Tyler is approved for intermittent FMLA. His certification says his gluten intolerance causes incapacitating flare-ups of bloating, headaches, and cramps when he eats gluten. He is at work on Valentine’s Day but calls out the next two days because he is experiencing severe gluten symptoms. Co-workers report seeing Tyler out with his finance on Valentine’s Night at a romantic Italian restaurant, sharing a plate of pasta à la Lady and the Tramp. What should the employer do?
Answer: Tyler’s supervisor is advocating asking Tyler what he ordered in the restaurant, but what good will that really do? You may just have to give this one to Tyler. Many restaurants now offer gluten-free pasta and other options. Maybe his flare-up is caused by some inadvertent gluten ingestion. But so what if he did eat some gluten-laden pasta? Can you deny FMLA because the employee voluntarily brought on the flare-up? The answer is “no,” there is nothing in the FMLA that prevents legitimate leave usage even if the employee caused the serious health condition or a flare-up. Nor can you require a doctor’s note for every intermittent absence. 29 U.S.C. § 825.308(b). However, recertification might be appropriate if the employer believes that Tyler’s intentional pasta plate casts doubt upon his reason for the absence or the continuing validity of the certification. 29 U.S.C. § 825.308(c)(3). But in that case, do talk with Tyler first to hear his side of the story.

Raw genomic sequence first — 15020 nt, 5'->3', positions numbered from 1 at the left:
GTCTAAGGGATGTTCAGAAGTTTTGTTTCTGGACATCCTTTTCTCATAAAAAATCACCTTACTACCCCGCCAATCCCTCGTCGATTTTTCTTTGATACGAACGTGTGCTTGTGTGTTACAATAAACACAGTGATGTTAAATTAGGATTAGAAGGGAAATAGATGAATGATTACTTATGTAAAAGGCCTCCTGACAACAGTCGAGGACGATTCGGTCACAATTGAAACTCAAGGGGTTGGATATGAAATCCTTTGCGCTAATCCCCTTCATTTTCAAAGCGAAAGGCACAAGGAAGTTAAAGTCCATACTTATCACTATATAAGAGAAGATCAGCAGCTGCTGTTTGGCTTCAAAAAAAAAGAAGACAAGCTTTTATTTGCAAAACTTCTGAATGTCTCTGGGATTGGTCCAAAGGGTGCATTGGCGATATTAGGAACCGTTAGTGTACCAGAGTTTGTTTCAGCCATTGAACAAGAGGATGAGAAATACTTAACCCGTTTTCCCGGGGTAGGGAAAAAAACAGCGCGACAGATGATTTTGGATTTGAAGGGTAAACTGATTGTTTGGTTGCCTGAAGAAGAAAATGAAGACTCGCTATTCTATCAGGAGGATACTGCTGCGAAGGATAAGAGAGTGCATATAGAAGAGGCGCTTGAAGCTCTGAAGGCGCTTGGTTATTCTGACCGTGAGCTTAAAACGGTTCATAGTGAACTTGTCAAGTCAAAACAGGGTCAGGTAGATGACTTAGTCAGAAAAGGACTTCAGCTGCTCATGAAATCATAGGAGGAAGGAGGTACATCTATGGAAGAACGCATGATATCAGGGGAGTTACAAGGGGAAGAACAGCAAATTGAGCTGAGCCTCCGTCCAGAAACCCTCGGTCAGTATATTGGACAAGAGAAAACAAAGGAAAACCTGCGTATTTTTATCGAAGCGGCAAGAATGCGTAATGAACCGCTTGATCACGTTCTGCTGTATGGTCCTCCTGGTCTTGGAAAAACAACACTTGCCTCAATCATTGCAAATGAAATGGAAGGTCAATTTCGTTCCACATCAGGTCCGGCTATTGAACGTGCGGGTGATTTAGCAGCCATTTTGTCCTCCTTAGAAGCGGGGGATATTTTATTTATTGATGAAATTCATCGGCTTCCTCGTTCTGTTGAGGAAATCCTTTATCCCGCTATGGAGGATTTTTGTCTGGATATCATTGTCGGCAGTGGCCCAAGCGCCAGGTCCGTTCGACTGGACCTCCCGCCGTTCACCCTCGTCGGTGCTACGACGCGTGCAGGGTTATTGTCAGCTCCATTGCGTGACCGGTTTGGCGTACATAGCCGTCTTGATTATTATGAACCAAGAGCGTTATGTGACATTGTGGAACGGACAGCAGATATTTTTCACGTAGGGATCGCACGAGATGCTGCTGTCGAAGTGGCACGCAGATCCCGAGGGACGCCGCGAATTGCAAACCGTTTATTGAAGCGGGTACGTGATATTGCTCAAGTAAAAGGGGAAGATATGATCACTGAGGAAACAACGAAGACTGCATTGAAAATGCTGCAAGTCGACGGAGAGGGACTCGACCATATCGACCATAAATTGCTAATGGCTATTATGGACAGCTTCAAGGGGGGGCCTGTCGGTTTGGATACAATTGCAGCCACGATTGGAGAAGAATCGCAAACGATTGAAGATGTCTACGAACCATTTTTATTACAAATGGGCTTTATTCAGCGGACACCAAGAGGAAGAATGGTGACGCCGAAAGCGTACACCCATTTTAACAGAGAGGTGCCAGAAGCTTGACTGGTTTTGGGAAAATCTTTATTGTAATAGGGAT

Finally, some food for thought . . . maybe Tyler should have given advance notice of his near-certain absence if he planned to eat pasta days in advance when he made the restaurant reservation and knew what the consequences of his date night would be!
Matrix Can Help!
At Matrix, we’re always assessing the application of leave and accommodation laws to the services we provide. Whether on this blog, at one of our quarterly compliance update webinars, or in compliance consultations with our client employers and business partners, you can count on Matrix to keep you updated on the latest developments in leave of absence, paid leave benefits, and ADA accommodations. Contact your Matrix or Reliance Standard account manager, or one of our regional practice leaders for more information or send us a message at firstname.lastname@example.org.